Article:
In a collaborative project involving Drs. Yang Zhang and Richard Easter of Pacific Northwest National Laboratory's(PNNL) Atmospheric Sciences group, and Drs. Christian Bischof and Po-Ting Wu of ANL/MCS, a comprehensive sensitivity study was performed of the Mass Transfer with Chemistry Model (MaTChM). The purpose of this project was to evaluate the sensitivity of the overall model predictions with respect to a variety of model parameters.
ADIFOR was applied to calculate the first-order sensitivity coefficients of 58-145 chemical species concentrations with respect to 147-407 model parameters, including 125 gas-phase reaction rate constants, 120 aqueous-phase kinetic reaction rate constants, 29 Henry's law constants, 29 effective Henry's law constants, 29 mass accommodation coefficients, 29 uptake coefficients, 21 dissociation equilibrium constants, 21 species initial concentrations, temperature, relative humidity, cloud water content, and droplet size. The sensitivity studies were performed under typical atmospheric conditions ranging from rural to heavily polluted atmospheres. Under each condition, we further evaluated four scenarios: clear air, air with aerosols, cloudy conditions, and clouds and aerosols.
The most influential reactions and the most important parameters under each atmospheric conditions have been identified through the sensitivity analysis. Photochemical ozone formation is much more sensitive to the changes of reaction rate constants under polluted atmospheres (with sensitivity 5-20 orders of magnitude higher than that in relatively clean atmospheres). The identified most influential reactions on O3 formation are (i) the photolytic reactions of O3 and its precursor species; (ii) the conversion of nitric oxide (NO) to nitrogen dioxide (NO2); (iii) the reactive radical reactions; (iv) the oxidation of O3 and its precursors by radical species; (v) the formation and dissociation of oxidant and acid; and (vi) the aqueous oxidation of O3, hydroperoxy radical (HO2) and sulfur species.
One of the most interesting findings from this study is that the sensitivity coefficients of photochemical indicators species, such as the ratio of O3 to the difference of odd nitrogen (NOy) and nitrogen oxides (NOx) (O3/(NOy-NOx)), can be used to evaluate O3-NOx-hydrocarbon sensitivity. The figure below shows the sensitivity of O3/(NOy-NOx) with respect to gas-phase reaction rate constants under rural (bar in green) and heavily polluted (bar in red) clear air conditions. The values shown are the sensitivities to the 22 most influential reactions at 120 minutes from a 2-hour simulation starting from local noon time. Reaction 1 through 28 are O3-NO-NO2 reactions, and reaction 38 through 74 are hydrocarbon reactions.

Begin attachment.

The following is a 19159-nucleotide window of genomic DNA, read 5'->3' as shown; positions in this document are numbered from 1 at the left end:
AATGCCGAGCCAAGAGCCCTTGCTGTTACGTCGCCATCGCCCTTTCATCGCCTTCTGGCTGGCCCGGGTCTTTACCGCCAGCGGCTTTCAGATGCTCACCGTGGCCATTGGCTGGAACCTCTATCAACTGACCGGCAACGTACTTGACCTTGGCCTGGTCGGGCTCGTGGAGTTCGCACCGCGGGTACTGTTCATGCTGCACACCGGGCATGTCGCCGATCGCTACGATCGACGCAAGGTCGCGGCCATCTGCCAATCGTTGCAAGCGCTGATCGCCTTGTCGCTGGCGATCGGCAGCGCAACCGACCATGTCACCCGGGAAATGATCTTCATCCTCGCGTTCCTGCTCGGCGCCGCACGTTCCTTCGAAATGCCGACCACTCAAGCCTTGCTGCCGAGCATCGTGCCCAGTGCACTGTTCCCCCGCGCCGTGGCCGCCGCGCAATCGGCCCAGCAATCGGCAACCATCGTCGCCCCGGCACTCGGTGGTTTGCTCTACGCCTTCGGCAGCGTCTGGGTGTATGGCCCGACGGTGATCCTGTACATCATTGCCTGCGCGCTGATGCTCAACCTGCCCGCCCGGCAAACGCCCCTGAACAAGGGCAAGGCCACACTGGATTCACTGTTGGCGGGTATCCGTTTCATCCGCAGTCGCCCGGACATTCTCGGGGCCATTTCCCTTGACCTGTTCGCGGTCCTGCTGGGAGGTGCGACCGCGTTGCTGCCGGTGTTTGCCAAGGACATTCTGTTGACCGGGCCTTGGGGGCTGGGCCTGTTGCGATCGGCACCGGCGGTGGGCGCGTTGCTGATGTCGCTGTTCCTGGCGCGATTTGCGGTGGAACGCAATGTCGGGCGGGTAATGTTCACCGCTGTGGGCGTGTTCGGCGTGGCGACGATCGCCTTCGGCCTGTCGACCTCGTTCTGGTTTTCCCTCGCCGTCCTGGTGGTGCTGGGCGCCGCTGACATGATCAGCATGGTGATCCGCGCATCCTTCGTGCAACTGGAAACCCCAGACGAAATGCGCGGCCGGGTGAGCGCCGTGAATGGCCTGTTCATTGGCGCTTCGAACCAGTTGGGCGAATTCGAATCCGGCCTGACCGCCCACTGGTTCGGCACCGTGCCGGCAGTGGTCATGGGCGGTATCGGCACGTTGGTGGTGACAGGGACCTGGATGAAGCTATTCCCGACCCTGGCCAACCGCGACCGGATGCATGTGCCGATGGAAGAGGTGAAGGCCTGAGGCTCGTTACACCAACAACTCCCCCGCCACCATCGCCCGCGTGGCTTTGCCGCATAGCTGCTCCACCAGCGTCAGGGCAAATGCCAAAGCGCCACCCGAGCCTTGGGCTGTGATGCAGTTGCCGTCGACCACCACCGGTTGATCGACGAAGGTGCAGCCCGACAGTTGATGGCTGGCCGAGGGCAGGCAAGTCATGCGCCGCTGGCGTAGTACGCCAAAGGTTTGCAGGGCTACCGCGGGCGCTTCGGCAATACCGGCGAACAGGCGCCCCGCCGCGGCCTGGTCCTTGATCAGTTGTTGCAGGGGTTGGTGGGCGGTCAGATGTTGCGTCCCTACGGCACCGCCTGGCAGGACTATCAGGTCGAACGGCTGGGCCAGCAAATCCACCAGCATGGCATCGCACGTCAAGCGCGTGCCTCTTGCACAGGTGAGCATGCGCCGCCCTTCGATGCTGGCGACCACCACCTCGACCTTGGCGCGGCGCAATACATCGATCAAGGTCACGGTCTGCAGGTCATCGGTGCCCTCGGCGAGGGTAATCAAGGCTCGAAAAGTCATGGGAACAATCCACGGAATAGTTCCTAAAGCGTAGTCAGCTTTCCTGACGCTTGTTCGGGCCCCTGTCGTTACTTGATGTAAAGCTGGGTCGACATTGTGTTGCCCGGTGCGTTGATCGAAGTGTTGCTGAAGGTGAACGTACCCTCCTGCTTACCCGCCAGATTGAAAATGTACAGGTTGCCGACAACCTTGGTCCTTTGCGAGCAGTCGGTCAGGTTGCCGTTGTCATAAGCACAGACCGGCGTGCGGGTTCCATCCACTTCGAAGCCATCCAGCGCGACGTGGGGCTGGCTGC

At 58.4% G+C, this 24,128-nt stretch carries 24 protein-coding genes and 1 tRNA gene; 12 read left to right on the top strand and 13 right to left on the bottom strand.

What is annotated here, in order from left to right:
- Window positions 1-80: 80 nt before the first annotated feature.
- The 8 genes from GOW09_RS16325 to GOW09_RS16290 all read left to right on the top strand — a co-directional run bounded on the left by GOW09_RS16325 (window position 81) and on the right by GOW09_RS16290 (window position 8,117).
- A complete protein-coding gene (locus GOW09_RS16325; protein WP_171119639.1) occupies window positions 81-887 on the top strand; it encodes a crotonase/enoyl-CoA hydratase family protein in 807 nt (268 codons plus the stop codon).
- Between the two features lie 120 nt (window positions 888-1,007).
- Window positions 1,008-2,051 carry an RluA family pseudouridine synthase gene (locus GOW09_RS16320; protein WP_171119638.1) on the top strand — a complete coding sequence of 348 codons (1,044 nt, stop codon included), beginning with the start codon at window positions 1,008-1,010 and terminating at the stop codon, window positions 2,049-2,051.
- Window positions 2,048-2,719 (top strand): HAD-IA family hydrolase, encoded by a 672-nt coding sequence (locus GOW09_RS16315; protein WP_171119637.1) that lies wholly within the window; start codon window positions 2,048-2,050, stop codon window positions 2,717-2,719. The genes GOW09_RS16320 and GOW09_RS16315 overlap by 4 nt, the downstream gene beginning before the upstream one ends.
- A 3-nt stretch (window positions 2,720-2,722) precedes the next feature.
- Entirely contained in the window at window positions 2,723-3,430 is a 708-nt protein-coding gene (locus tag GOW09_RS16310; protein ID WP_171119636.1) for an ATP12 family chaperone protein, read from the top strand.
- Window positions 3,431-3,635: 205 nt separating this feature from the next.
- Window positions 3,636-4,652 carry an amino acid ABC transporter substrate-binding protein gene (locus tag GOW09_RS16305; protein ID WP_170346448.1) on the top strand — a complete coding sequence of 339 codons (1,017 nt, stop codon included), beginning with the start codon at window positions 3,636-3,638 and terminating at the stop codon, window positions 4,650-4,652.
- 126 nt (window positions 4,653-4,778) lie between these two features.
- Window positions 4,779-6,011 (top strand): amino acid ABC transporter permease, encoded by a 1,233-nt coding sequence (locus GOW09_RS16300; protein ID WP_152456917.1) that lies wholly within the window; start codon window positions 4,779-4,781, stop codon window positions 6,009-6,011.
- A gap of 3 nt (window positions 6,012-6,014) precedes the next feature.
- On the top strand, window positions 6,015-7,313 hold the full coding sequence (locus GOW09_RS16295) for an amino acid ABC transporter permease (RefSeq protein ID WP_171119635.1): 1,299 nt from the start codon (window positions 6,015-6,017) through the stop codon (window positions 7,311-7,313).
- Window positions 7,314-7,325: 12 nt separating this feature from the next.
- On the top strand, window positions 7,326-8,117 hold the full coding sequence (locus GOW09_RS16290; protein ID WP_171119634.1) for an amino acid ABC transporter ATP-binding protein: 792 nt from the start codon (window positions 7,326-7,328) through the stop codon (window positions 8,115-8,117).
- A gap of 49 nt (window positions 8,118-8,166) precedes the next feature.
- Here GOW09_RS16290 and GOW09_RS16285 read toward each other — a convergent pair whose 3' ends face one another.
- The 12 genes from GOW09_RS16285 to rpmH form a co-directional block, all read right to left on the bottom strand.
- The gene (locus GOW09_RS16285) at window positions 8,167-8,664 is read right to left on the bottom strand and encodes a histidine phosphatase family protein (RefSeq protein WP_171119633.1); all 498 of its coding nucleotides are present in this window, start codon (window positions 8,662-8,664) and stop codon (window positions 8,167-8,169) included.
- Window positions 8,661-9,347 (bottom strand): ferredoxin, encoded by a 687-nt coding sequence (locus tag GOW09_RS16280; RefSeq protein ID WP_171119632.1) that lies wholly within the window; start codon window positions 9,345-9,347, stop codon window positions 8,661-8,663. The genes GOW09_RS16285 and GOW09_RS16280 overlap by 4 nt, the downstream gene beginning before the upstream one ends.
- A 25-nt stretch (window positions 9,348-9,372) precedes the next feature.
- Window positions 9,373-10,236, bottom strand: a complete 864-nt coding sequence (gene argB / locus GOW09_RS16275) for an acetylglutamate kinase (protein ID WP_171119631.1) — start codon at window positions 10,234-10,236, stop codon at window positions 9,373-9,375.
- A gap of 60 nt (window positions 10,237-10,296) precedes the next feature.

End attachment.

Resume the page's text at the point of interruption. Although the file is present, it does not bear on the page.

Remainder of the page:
We see that the sensitivities of O3/(NOy-NOx) to hydrocarbon reactions under heavily polluted atmosphere are a factor of 2-25 bigger than that under less polluted atmospheres, indicating a hydrocarbon-sensitive chemistry in heavily polluted regions. Lower sensitivity to hydrocarbon reactions and higher sensitivity to O3-NO-NO2 reactions indicate a NOx-sensitive chemistry. Other good markers for O3-NOx-hydrocarbon sensitivity analysis are the ratio of hydrogen peroxide to nitric acid (H2O2/HNO3), the ratio of formaldehyde to odd nitrogen (HCHO/NOy), and the ratio of hydrogen peroxide to formaldehyde (H2O2/HCHO). These results will aid, for example, regulatory agencies such as the U.S. EPA in the development of more effective O3 abatement strategies in the O3 nonattainment regions.
Our results also show that the presence of clouds and aerosols
significantly reduces the total oxidizing capacity, with the sensitivity
of O3 lowered by 2 or larger orders of magnitude.
More important, these heterogeneous processes alter the O3-precursor
relations through changing the reaction influential amplitudes
and the signs of the sensitivities. Cloud chemistry is the dominant
heterogeneous process under the remote and marine atmospheres.
Aerosols are important scavenger for gaseous species and contribute
to the heterogeneous perturbation to photochemistry in polluted
atmospheres. The overall model predictions are not sensitive to
the changes in individual species mass accommodation coefficient,
but they are sensitive to changes in uptake coefficients of HNO3,
nitrous acid (HNO2), HO2,
H2O2, HCHO, NOx,
peroxyacyl nitrate (PAN), and dinitrogen pentoxide (N2O5)
and O3. These results indicate that the current
O3 abatement strategies developed based on
clear air chemistry may not be effective in some regions with
high cloud frequency and/or large aerosol loading. The heterogeneous
chemistry associated with clouds and aerosols and their effects
on photochemical O3 formation must be taken
into account in these regions.
A detailed analysis of the results will be published in a forthcoming
article. For more details on the results, contact Zhang at firstname.lastname@example.org.
This work was also presented at the 1996 DOE Atmospheric Chemistry
Program Annual Meeting, Arlington, Virginia, Nov. 19-21, 1996.